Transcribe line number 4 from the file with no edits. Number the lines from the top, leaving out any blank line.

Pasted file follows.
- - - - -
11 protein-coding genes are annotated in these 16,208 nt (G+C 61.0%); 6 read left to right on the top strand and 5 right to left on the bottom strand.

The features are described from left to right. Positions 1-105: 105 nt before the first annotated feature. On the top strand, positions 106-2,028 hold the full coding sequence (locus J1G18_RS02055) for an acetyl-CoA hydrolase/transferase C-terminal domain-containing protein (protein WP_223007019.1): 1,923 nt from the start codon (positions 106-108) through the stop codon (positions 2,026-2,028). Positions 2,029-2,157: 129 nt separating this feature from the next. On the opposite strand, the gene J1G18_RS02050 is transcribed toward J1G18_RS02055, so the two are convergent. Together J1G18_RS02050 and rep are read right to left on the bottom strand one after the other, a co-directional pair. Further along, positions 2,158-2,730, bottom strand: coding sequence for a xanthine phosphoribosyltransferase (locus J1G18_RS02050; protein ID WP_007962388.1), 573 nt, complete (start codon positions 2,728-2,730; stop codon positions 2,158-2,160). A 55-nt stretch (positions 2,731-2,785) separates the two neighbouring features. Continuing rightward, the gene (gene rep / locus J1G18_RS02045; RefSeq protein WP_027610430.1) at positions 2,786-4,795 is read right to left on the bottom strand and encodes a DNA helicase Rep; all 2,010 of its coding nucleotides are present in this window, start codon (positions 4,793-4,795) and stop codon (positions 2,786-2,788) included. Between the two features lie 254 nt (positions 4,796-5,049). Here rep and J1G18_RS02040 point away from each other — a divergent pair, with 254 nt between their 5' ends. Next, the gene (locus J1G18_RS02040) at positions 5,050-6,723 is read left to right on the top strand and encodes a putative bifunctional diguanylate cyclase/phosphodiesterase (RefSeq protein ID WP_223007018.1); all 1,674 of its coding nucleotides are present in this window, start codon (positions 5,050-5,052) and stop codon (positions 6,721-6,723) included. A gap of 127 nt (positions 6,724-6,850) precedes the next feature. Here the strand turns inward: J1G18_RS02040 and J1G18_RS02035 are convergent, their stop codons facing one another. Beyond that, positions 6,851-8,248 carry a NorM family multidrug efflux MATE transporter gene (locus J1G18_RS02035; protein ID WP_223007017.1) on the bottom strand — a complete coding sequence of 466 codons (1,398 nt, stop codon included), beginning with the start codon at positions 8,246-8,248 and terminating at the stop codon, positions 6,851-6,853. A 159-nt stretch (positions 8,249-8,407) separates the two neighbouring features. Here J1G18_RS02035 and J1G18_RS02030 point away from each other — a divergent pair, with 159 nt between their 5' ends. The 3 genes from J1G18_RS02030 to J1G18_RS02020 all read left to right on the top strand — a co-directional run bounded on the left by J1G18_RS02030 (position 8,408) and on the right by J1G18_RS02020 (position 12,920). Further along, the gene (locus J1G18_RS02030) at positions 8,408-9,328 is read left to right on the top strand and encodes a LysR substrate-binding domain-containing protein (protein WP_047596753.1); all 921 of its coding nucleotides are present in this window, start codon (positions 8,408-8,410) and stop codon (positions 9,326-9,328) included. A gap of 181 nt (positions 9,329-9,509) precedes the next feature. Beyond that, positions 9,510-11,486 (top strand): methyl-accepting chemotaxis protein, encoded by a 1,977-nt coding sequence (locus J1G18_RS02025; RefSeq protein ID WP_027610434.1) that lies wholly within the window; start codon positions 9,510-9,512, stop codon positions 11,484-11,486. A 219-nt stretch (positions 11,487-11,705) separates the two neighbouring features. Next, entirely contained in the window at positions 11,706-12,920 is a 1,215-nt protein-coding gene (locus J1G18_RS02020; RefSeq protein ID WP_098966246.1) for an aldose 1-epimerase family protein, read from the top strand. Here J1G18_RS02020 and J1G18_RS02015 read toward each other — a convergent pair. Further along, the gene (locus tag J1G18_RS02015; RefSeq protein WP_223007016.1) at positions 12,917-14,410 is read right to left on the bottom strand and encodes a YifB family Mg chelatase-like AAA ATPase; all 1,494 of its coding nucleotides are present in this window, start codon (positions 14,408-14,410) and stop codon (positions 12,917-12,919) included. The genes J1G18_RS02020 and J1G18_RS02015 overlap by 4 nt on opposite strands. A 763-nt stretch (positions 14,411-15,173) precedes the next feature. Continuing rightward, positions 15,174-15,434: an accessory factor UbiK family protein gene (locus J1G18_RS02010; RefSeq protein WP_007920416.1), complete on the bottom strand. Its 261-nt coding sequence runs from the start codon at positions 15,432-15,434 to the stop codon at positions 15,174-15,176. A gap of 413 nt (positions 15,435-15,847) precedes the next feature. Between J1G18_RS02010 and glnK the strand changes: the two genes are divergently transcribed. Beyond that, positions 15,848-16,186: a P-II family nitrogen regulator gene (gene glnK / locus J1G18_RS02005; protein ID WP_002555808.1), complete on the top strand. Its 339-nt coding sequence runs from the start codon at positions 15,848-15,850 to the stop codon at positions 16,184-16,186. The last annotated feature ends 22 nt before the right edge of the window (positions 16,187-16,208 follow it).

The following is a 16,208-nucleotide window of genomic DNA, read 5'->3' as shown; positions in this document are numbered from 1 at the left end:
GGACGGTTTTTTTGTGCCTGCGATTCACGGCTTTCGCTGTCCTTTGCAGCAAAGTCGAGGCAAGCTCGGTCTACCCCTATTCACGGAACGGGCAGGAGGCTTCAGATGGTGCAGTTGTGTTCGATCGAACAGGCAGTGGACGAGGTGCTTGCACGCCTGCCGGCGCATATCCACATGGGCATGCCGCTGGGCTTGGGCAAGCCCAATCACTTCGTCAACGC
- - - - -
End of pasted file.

GGACGGTTTTTTTGTGCCTGCGATTCACGGCTTTCGCTGTCCTTTGCAGCAAAGTCGAGGCAAGCTCGGTCTACCCCTATTCACGGAACGGGCAGGAGGCTTCAGATGGTGCAGTTGTGTTCGATCGAACAGGCAGTGGACGAGGTGCTTGCACGCCTGCCGGCGCATATCCACATGGGCATGCCGCTGGGCTTGGGCAAGCCCAATCACTTCGTCAACGC